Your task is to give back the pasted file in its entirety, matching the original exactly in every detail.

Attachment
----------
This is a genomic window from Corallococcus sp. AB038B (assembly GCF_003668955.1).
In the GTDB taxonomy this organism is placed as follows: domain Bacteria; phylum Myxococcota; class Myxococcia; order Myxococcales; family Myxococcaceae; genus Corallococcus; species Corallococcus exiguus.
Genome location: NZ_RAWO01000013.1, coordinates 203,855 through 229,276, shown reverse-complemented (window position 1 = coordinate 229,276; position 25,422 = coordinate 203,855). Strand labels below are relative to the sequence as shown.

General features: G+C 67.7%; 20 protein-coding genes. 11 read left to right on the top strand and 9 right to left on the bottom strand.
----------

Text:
This is a genomic window from Corallococcus sp. AB038B (assembly GCF_003668955.1).
In the GTDB taxonomy this organism is placed as follows: domain Bacteria; phylum Myxococcota; class Myxococcia; order Myxococcales; family Myxococcaceae; genus Corallococcus; species Corallococcus exiguus.
Genome location: NZ_RAWO01000013.1, coordinates 203,855 through 229,276, shown reverse-complemented (window position 1 = coordinate 229,276; position 25,422 = coordinate 203,855). Strand labels below are relative to the sequence as shown.

General features: G+C 67.7%; 20 protein-coding genes. 11 read left to right on the top strand and 9 right to left on the bottom strand.